This question will also give you an idea of what kind of learning curve you’re expected to have and whether you’ll get any ramp-up time before getting down to business. If you’re the type of person who likes to jump right in and get things done, for instance, you may not be thrilled to hear that you’re going to spend the first three months shadowing a peer.

    6. What do you like about working here?

    This simple question is all about building rapport with the interviewer. People like to talk about themselves, and the interviewer will be flattered that you’re interested in her opinions.

    Hopefully, you’ll find some great connection points that the two of you share. What similar things drive you head into the office each day? How will you fit into the culture?

    How it helps you:

    You can learn a lot from this question. Someone who genuinely enjoys his job will be able to list several things they like, and their answers will sound passionate and sincere. If not….well, you might consider that a red flag.

    Since you potentially can learn a lot about the company culture from this question, it’s a good idea to figure out upfront what’s important to you. Maybe you’re looking for a hands-off boss who values independent thought and creativity? Maybe you work better in environments that move at a rapid, exciting pace?

    Whatever’s important to you, listen carefully and see if you can find any common ground.

    7. Based on this interview, do you have any questions or concerns about my qualifications for the role?

    What a great closing question to ask in a job interview! It shows that you’re not afraid of feedback—in fact, you are inviting it. Not being able to take criticism is a red flag for employers, who need to know that you’ll act on any “coaching moments” with a good heart.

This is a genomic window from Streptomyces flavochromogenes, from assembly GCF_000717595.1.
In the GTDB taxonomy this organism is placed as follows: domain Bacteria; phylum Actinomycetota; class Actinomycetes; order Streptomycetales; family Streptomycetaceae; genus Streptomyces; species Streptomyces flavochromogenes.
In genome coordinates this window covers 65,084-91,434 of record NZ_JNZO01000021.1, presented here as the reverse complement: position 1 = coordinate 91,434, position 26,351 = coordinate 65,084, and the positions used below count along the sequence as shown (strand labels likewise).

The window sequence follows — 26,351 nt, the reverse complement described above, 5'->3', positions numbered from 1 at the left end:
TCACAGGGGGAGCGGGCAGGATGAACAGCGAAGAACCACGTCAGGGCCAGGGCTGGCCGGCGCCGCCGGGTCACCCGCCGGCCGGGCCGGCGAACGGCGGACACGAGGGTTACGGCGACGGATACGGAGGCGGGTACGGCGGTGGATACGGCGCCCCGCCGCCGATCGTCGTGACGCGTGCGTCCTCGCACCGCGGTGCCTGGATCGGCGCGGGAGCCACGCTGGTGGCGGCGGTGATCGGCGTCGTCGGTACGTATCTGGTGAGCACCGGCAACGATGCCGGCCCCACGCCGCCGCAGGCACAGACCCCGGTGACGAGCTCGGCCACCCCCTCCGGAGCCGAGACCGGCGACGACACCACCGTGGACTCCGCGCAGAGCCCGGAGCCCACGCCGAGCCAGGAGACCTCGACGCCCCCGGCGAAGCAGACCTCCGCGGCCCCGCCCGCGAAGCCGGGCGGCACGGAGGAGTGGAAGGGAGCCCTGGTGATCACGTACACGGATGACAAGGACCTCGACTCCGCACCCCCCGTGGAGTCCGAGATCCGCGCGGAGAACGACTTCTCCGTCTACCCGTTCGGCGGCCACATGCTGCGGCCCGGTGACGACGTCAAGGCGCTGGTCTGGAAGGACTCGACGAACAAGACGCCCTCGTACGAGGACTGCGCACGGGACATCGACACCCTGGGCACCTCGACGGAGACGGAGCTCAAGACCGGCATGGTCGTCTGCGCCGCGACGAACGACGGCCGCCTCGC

As a bonus, asking this question shows that you are really interested in the position and wish to clear up anything that may be holding the company back from hiring you.

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    How it helps you:

    What a devious beast this question is! On the surface, it looks straightforward, but it’s actually giving you four key pieces of information.

    First, is the manager capable of giving you feedback when put on the spot like this? Some managers are scared of giving feedback, or don’t think it’s important enough to bother outside of a formal performance appraisal. Do you want to work for a boss like that? How will you improve if no one is telling you what you did wrong?

    Second, can the manager give feedback in a constructive way without being too pillowy or too confrontational? It’s unfair to expect the interviewer to have figured out your preferred way of receiving feedback in the space of an interview, but if she come back with a machine-gun fire of shortcomings or one of those corporate feedback “sandwiches” (the doozy slipped between two slices of compliment), then you need to ask yourself, can you work with someone who gives feedback like that?

    Third, you get to learn the things the hiring manager is concerned about before you leave the interview. This gives you the chance to make a final, tailored sales pitch so you can convince the interviewer that she should not be worried about those things.

    Fourth, you get to learn the things the hiring manager is concerned about period. If turnover is keeping him up at night, then your frequent job hopping might get a lot of additional scrutiny. If he’s facing some issues with conflict or communication, then he might raise concerns regarding your performance in this area.

    Listen carefully: the concerns that are being raised about you might actually be a proxy for problems in the wider organization.

    Making Your Interview Work for You

    Interviews are a two-way street. While it is important to differentiate yourself from every other candidate, understand that convincing the interviewer you’re the right person for the role goes hand-in-hand with figuring out if the job is the right fit for you.

    Would you feel happy in a work environment where the people, priorities, culture and management style were completely at odds with the way you work? Didn’t think so!

    More Resources About Job Interviews

    Featured photo credit: Amy Hirschi via unsplash.com